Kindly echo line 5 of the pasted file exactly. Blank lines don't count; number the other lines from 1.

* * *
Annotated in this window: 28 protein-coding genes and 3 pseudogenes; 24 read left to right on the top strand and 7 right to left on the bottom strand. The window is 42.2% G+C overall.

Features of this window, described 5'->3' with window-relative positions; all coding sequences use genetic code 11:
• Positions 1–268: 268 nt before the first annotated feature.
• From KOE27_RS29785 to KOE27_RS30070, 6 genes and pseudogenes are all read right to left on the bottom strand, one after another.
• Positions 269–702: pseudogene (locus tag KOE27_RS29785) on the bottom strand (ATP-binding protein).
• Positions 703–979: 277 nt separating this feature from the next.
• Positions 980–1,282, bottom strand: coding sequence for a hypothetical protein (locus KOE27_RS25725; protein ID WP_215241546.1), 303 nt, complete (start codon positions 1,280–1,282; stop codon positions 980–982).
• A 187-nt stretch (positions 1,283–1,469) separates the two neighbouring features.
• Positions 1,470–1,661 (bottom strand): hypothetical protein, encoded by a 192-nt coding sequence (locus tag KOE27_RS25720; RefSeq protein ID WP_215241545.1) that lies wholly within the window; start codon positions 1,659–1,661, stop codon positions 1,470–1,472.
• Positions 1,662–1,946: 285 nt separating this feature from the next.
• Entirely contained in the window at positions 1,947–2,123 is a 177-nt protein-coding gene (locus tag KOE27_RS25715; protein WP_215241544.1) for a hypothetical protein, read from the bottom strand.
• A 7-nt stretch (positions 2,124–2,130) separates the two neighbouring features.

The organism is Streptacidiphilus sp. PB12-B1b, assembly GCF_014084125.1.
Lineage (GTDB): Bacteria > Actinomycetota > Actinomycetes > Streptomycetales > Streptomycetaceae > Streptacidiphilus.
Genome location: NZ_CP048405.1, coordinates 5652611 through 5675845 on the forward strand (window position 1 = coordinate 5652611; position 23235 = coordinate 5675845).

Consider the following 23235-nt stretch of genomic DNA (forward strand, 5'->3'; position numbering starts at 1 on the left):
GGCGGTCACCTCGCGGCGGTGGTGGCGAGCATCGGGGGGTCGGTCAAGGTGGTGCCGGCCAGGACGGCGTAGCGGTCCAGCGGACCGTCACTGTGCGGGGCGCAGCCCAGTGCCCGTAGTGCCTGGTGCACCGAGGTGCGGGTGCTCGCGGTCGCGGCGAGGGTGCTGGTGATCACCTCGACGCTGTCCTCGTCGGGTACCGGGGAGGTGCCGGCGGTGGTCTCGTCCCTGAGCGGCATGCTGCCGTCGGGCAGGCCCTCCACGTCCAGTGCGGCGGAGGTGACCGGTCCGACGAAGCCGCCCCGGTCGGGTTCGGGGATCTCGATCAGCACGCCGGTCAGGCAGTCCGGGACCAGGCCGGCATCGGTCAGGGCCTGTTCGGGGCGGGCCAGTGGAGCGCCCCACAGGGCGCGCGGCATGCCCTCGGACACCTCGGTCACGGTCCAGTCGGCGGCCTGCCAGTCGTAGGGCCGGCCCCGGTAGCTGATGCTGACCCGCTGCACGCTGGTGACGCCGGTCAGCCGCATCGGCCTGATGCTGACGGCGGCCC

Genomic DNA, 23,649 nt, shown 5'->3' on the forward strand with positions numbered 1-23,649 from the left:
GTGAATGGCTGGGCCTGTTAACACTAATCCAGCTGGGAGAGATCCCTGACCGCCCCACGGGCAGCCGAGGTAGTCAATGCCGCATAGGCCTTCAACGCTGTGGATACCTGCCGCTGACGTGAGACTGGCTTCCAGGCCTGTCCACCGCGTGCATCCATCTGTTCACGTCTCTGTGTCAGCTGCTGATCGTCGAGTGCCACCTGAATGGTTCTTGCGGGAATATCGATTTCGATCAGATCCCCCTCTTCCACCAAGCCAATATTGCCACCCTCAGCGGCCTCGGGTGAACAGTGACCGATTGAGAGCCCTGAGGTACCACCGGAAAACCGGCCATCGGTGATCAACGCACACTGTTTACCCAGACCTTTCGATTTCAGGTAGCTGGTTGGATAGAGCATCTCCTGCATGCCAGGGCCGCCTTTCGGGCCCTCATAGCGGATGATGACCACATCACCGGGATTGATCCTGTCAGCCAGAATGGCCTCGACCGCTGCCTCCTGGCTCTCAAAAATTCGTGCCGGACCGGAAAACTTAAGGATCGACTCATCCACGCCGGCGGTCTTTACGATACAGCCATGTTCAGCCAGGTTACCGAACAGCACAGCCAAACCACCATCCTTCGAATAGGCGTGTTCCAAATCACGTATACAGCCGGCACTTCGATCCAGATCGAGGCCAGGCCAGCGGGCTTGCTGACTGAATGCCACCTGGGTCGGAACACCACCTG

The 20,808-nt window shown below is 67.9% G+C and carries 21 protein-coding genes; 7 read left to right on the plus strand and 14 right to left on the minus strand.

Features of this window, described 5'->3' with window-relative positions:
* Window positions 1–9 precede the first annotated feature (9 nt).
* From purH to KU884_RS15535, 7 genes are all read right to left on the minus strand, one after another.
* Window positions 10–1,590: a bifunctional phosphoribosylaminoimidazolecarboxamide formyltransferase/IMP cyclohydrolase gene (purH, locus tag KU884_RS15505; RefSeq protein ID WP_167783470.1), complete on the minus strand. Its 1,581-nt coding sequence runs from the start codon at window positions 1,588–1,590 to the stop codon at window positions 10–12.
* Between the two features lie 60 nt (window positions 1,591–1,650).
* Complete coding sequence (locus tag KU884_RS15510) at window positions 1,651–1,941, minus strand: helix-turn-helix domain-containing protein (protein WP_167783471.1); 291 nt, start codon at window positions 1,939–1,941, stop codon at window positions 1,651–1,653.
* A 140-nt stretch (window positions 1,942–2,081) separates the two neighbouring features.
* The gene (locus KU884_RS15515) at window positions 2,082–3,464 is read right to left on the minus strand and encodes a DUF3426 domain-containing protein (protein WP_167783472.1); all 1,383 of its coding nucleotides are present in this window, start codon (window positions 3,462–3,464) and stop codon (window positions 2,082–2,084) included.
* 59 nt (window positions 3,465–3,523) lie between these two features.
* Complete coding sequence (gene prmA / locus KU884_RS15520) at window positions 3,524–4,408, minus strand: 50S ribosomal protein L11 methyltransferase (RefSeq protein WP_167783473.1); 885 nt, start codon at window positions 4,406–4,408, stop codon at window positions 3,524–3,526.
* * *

• Positions 269–702: pseudogene (locus tag KOE27_RS29785) on the bottom strand (ATP-binding protein).